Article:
London Olympics cannot act as a 'global policeman'
Michael McCarthy, formerly the Independent’s longstanding Environment Editor, now its Environment Columnist, is one of Britain’s leading writers on the environment and the natural world. He has won a string of awards for his work, including Environment Journalist of the Year (three times) and Specialist Writer of the Year in the British Press Awards in 2001. In 2007 he was awarded the Medal of the RSPB for “Outstanding Services to Conservation,” in 2010 he was awarded the Silver Medal of the Zoological Society of London, and in 2011 the Dilys Breeze Medal of the British Trust for Ornithology. In 2009 McCarthy published Say Goodbye To The Cuckoo (John Murray), a study of Britain’s declining migrant birds.
Friday 27 July 2012
The London Olympics cannot act as a “global policeman” checking on everything done by all the major companies who are its partners and sponsors, according to a senior official of LOCOG, the games organising committee.
David Stubbs, the Olympics Head of Sustainability – the man responsible for delivering an environmentally-friendly London 2012 – made the comment when asked about criticism of some of the choices of Olympics partner and sponsor firms, ranging from Dow Chemical to oil giant BP and the French electricity company EDF.
In 2001 Dow became the 100 per cent shareholder of Union Carbide Corporation (UCC), whose Indian subsidiary was responsible for the world’s worst ever industrial disaster in Bhopal, India, in 1984, in which several thousand people were killed by escaping cyanide gas.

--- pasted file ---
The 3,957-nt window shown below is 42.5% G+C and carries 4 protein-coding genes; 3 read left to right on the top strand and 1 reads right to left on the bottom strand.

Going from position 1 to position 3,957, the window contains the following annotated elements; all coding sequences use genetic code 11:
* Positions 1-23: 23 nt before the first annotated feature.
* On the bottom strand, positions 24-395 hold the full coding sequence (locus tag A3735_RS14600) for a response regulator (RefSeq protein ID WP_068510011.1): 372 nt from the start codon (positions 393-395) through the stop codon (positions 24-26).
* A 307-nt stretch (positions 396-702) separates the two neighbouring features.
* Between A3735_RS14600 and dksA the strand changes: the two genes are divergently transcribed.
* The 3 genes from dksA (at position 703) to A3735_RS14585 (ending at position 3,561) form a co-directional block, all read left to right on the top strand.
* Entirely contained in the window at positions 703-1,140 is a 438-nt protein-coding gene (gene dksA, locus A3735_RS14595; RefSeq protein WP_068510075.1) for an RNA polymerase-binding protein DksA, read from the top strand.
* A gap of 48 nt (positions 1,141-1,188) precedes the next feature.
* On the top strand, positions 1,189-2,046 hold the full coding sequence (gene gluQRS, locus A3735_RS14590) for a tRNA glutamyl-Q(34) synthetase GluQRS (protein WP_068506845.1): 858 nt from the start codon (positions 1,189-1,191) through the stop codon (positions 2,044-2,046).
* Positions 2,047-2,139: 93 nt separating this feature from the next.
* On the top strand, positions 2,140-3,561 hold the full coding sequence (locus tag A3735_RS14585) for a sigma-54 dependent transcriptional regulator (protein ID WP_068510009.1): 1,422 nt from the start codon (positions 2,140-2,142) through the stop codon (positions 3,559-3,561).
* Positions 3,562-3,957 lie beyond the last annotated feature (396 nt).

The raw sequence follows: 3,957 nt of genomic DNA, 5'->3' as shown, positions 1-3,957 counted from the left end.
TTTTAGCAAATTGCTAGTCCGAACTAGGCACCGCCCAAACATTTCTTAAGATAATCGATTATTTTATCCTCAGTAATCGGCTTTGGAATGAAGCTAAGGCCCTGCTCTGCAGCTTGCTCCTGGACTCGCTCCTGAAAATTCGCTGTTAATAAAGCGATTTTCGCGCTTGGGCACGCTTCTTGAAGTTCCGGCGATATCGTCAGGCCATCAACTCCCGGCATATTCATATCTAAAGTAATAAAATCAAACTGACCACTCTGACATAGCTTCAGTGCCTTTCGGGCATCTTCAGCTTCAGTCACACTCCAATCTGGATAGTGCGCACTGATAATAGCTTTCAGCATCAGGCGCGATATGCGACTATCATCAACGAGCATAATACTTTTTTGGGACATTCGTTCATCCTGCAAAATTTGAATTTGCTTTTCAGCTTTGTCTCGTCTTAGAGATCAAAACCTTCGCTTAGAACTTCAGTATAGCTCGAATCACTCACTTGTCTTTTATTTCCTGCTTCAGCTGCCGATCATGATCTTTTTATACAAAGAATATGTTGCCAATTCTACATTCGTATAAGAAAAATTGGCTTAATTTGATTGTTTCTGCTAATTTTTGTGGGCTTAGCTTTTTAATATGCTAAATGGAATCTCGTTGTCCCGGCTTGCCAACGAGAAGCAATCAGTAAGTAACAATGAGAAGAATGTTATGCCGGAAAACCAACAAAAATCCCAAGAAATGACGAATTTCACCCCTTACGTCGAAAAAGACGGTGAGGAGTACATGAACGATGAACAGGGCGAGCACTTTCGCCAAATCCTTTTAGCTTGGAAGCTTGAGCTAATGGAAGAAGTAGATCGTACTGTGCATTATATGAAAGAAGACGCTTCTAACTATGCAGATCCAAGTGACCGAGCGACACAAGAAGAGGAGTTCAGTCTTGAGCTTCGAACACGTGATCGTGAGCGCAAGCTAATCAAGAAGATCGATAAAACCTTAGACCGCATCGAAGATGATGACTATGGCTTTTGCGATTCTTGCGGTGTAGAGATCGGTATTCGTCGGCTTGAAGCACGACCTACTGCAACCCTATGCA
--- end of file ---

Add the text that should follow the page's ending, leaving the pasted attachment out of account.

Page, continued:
BP was widely criticised for its handling of the disastrous Gulf of Mexico oil spill two years ago, while EDF, the French state energy firm, was fined 1.5m Euros by a French court last year, and had two of its employees sent to jail, for spying on the environment group Greenpeace.
The choice of these and other companies as partners has brought about strong criticism.
But Mr Stubbs, who has spent the last nine years trying to organise a sustainable Olympics, rebuts the critics, “All the partners are on board working with us, to our criteria, on what we’re looking for in terms of materials and services and supporting our sustainability agenda, and that is the perspective, the framework, in which we can work,” he said.
“We can’t suddenly become a global policeman and run around the world looking at everything every company does.
“If you took out EDF you’d have another energy company, or if you took out BP you’d have another oil company – they’re all similar in that respect.”
He added: “You’ve got to work with them. It’s no good just saying, ‘oh they’re bad, therefore ignore them’, because that is futile. It’s just gesture politics, and doesn’t really help anyone.”
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